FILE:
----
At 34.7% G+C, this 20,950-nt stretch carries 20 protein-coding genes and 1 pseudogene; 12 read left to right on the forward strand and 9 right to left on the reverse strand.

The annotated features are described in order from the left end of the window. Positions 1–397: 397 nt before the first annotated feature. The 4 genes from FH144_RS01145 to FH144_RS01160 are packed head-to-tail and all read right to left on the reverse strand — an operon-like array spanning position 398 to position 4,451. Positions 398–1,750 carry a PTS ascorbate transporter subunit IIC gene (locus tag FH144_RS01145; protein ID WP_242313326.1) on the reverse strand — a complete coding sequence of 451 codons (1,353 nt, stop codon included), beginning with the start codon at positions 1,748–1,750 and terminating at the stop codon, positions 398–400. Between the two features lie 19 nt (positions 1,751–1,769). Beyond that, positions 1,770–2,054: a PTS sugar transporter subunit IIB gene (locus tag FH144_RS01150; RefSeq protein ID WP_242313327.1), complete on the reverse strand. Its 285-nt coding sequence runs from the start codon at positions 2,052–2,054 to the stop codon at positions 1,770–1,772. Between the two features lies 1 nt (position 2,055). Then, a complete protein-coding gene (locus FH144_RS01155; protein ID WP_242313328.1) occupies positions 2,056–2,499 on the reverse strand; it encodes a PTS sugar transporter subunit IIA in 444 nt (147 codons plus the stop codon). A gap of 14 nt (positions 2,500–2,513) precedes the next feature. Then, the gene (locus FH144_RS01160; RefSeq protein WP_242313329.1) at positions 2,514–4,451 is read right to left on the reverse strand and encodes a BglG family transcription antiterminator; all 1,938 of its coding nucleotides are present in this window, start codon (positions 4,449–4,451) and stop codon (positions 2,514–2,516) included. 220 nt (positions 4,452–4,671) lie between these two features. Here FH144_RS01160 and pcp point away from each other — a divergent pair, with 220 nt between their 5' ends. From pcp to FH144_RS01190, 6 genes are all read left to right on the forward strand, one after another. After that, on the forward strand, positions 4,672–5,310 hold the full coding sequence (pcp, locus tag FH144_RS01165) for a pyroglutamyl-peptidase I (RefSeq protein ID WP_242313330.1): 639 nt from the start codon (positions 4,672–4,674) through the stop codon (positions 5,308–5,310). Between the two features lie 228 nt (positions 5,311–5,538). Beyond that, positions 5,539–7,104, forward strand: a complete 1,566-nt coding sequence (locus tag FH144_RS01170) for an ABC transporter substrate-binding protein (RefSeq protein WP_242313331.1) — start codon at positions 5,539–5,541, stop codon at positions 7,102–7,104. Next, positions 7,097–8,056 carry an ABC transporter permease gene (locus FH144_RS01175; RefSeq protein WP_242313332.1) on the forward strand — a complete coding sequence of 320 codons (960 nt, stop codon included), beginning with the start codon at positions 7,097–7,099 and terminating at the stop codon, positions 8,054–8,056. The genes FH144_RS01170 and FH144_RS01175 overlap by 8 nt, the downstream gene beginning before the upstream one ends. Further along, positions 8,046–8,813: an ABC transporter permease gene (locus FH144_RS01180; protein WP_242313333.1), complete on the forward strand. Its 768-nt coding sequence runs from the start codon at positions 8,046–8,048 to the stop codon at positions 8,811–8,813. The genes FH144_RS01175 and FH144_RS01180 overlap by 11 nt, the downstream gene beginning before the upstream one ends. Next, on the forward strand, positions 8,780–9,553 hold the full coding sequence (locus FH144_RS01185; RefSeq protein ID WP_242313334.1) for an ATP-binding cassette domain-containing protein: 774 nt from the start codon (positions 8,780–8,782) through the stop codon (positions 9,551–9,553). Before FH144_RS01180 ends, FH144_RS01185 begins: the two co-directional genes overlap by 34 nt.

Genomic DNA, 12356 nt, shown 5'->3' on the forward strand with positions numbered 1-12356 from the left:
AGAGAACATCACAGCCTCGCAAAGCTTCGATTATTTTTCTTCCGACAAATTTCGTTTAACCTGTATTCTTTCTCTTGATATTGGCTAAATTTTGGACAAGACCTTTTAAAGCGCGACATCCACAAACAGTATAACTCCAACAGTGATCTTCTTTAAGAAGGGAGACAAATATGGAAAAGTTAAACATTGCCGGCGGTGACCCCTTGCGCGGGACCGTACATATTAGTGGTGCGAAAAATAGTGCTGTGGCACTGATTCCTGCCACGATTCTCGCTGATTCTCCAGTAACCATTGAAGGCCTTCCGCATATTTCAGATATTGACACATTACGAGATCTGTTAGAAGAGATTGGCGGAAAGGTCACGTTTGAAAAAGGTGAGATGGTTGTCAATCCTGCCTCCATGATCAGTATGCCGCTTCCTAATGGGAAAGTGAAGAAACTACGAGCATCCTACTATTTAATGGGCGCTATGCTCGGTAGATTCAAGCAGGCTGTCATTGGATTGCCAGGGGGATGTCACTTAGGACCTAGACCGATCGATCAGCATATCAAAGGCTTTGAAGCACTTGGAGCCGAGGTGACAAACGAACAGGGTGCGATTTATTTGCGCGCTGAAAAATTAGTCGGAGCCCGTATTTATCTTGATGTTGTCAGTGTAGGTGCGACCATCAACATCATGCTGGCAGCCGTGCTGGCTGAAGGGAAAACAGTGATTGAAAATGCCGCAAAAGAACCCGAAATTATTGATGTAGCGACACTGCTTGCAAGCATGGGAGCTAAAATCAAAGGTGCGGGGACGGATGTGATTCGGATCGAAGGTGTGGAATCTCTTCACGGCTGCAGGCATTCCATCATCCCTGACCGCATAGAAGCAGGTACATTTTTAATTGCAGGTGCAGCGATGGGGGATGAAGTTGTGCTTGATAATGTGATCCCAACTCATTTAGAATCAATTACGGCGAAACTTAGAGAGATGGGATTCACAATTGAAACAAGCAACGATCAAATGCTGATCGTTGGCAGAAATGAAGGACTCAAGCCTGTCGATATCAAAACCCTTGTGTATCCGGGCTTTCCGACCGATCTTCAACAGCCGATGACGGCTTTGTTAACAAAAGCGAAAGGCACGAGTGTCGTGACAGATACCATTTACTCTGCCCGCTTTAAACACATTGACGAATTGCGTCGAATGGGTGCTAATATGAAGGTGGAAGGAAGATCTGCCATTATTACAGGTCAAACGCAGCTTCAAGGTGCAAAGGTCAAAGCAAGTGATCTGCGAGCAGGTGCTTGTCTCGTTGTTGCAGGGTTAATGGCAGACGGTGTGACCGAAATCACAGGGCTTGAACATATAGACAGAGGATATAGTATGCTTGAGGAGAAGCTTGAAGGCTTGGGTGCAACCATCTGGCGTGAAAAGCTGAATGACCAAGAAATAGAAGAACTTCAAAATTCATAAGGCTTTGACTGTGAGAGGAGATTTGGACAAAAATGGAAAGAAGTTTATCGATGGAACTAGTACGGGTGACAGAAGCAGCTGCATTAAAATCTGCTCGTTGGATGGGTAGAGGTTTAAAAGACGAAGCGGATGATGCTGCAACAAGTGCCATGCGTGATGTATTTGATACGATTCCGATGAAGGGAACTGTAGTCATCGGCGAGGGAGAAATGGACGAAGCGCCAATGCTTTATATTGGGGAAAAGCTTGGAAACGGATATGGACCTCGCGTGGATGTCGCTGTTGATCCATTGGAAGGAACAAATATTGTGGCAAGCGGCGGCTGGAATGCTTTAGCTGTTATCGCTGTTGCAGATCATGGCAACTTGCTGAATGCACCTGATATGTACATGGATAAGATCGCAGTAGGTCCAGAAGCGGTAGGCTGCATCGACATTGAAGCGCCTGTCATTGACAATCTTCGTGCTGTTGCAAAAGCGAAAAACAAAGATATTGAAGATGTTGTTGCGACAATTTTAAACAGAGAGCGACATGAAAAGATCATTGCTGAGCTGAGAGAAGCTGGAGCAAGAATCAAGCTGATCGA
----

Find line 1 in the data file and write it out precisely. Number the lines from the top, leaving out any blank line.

At 34.7% G+C, this 20,950-nt stretch carries 20 protein-coding genes and 1 pseudogene; 12 read left to right on the forward strand and 9 right to left on the reverse strand.